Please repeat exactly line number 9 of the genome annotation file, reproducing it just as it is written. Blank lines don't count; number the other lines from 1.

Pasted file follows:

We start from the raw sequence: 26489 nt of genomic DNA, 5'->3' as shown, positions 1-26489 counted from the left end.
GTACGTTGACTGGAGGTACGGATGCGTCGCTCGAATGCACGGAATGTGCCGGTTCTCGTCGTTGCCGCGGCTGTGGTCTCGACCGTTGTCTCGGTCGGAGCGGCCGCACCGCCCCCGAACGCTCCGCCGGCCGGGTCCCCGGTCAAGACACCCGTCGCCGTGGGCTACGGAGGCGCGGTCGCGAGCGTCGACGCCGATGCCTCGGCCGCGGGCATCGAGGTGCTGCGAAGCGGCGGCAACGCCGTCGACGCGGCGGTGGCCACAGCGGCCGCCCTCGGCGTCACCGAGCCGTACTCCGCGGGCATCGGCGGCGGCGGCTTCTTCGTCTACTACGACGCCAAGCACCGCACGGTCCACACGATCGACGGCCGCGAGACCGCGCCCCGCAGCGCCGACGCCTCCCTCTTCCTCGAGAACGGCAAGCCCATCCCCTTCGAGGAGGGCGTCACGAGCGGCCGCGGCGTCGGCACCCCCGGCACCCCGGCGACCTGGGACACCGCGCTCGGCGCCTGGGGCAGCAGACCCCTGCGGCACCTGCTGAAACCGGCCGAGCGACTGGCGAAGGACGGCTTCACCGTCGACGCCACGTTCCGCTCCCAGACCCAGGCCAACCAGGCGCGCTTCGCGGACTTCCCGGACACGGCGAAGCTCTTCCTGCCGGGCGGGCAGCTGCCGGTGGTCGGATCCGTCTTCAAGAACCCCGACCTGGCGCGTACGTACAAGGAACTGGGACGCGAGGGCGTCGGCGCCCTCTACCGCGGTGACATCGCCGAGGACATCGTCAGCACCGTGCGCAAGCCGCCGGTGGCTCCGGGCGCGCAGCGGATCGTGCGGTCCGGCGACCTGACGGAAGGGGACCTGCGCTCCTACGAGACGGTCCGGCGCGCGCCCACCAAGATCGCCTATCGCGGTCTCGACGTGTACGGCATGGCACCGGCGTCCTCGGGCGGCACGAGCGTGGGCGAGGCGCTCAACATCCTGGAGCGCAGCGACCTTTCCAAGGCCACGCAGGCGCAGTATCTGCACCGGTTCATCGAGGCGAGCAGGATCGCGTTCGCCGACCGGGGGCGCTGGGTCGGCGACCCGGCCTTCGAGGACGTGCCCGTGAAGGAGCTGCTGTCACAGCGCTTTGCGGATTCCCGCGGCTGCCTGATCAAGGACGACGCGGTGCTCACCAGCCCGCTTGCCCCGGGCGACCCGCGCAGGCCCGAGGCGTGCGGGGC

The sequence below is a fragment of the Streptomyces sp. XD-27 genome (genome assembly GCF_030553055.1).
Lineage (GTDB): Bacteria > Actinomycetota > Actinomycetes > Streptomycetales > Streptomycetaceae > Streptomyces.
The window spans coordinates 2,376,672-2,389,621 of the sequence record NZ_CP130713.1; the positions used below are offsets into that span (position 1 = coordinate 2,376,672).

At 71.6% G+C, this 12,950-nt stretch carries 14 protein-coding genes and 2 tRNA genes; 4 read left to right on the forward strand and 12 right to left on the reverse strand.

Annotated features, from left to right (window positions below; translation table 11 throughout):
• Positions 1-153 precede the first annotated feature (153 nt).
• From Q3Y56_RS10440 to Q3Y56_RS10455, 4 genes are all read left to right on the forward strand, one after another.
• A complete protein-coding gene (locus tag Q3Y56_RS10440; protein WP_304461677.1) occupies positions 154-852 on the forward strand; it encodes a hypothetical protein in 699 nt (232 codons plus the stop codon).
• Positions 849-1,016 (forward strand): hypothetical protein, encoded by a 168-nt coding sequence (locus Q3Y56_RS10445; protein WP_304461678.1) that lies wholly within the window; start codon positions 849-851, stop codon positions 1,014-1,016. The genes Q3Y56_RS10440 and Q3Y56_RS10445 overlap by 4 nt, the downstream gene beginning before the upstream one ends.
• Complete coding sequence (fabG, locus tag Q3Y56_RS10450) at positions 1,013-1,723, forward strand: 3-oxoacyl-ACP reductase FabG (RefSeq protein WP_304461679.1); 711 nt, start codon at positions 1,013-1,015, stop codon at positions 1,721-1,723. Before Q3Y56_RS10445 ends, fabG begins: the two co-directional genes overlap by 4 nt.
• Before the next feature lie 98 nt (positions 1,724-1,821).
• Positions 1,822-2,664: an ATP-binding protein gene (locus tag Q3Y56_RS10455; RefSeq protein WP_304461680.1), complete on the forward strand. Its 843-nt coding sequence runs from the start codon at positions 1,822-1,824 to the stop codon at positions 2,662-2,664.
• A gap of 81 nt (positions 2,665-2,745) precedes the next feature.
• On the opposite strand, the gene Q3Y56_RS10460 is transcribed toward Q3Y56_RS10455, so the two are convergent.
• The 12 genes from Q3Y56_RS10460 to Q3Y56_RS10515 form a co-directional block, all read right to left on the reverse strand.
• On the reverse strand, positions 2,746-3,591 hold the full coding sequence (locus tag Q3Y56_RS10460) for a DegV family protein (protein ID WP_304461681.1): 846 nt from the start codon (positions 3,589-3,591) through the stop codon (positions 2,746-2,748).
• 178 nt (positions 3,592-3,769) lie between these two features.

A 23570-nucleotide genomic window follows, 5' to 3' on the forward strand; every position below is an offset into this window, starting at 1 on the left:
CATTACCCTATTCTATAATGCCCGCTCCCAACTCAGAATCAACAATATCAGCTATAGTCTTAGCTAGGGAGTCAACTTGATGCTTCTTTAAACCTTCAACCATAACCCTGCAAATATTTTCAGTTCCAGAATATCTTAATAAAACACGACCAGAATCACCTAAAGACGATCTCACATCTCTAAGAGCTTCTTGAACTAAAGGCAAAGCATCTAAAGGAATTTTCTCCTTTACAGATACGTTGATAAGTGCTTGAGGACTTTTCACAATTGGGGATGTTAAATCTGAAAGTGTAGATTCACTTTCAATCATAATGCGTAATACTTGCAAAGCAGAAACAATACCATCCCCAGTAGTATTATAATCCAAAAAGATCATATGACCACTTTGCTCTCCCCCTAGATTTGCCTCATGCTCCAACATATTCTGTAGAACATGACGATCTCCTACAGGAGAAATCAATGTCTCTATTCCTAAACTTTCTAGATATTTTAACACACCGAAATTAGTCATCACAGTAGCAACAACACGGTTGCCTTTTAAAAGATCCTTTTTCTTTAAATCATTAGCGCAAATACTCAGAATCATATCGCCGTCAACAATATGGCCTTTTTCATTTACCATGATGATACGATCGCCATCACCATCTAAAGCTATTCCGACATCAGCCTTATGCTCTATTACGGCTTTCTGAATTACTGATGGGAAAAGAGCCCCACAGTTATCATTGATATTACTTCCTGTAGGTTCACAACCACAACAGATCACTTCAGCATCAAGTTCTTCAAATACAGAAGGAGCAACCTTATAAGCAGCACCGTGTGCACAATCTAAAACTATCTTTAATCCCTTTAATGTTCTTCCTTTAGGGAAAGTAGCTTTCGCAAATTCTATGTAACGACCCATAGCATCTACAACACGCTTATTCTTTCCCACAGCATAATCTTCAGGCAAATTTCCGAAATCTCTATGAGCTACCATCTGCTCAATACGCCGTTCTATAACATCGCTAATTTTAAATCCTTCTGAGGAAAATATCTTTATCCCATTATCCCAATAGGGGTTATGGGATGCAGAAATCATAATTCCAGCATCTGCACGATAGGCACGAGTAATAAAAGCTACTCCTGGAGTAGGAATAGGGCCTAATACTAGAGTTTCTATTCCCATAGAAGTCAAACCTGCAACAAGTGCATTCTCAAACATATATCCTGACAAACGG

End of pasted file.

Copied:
• From Q3Y56_RS10440 to Q3Y56_RS10455, 4 genes are all read left to right on the forward strand, one after another.